Sunday, June 26, 2011

Defined by your job?

Eileen at Dissertation Under Construction wrote a piece yesterday called Visibility and Women's Work that really struck a chord for me:

J has worked at a summer theater every summer since I moved to Overcast three and a half years ago, and usually it's great.  Long hours, but the people he works with are mostly fun and reasonably acquainted with the fact that graduate school is work, since some of them are thinking about grad school themselves.  Except for a few people, mostly straight men, who seem to think that intellectual work, especially done by a woman, is not work at all.  I'm aware that I'm extraordinarily privileged, in that my university gave me a funding package which allows me to solely work on my dissertation during the summers.  I don't have to pick up a second job or teach unless I choose to, so when we meet people for drinks after work or whatever, my answer to "what did you do today" is usually "read another book" and not "rigged 500 pounds of lights/built a giant platform for people to dance on." 
She is a grad student, academic and pretty awesome.  But her work isn't seen by some (mainly men) as real.  In my years with J, I've never heard anyone dismiss his work (theoretical physics mainly done from a couch) as fluff.  I couldn't do what she does, and without people like her the breadth and diversity of our knowledge base would dwindle.  Why is it that tasks are deemed less important when you have a woman do it?

I need to realize (and remember, and repeat to myself) that people who think like this are major douchebags, and I don't negotiate with douchebags.  It will still irk me, but I should correct them when I can and move along.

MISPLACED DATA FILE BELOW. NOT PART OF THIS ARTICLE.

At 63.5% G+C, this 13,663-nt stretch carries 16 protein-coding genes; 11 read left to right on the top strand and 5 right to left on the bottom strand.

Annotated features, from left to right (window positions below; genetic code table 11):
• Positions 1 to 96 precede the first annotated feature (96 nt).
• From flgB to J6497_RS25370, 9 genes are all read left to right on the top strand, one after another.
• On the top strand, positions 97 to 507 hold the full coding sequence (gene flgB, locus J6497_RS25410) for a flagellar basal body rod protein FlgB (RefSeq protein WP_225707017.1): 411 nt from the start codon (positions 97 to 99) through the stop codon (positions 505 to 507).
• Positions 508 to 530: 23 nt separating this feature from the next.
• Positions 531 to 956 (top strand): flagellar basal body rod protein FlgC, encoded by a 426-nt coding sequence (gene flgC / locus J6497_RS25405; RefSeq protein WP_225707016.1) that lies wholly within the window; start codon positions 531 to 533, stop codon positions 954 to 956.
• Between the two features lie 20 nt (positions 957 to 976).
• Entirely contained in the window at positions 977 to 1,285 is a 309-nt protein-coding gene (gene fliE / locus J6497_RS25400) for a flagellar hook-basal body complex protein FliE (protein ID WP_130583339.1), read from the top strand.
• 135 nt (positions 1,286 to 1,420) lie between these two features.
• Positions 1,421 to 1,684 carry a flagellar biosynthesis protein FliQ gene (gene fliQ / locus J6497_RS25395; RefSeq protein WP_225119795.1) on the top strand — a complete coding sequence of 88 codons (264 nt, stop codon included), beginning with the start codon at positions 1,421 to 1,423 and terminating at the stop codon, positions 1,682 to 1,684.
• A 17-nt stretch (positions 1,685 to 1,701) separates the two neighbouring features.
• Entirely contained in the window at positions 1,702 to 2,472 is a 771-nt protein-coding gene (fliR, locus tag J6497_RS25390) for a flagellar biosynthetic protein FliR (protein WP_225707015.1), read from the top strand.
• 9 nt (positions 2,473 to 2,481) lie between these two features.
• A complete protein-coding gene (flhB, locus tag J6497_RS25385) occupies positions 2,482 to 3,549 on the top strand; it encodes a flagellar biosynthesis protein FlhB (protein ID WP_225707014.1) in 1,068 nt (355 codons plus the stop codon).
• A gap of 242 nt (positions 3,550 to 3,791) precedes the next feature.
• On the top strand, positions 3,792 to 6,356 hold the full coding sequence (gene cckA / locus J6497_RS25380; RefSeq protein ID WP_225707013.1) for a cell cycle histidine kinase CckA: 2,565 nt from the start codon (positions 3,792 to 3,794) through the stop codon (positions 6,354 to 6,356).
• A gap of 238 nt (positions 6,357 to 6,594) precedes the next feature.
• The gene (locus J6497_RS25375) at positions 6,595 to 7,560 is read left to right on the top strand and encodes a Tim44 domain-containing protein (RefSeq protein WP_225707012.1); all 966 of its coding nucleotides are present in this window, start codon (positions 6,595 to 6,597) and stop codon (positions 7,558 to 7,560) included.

The things I like to do, that really bring me joy, are not what most people would call a career track.  I may never have a career in the sense that J has a career, but that doesn't mean I haven't done something with myself.   Eileen wrote about how what you do for money doesn't have to be what defines you.  It's great if it does, and defines you in a good way, but life isn't always work.

What I need to do is strengthen my non-"work" skills, so the after-work sphere of my life grows larger and more important.  People may not respect the things I like to do (sewing, sculpting) as real work, but I need to.  And I don't think I've been truly respecting my talents.

It's easier said than done, to not give credit to what others think of you.  But starting this summer, I'm going to try to not care.

Eat it, haters.


  1. First of, your work is brilliant, a.b. Also, am I the only one whose hypocrisy meter is going off? Some of my best friends are in the theater, and they struggle with people questioning the value of their work. I find this particular case of questioning one's career legitimacy interesting.

  2. I guess some people always need to find someone else to exercise dominance over (see misogyny in male geek communities). Blerg.

  3. Love those veggies! Even if you are a grad student your real joy can be elsewhere too...but I get the undervalued misogynistic tones all the time. There is such a divide between even counseling and social work vs. psychology. Psych is more male-dominated and therefore more "legitimate" and "scientific" and better paid-for by insurance companies. Haters gonna hate.

  4. Don't forget the tone of surprise from the misogynists at work well done.

    From the little I know, your craft skills are amazing. You may or may not want to pursue them full time but that doesn't stop people like me from spending a good five minutes admiring all the pictures you put up. :)


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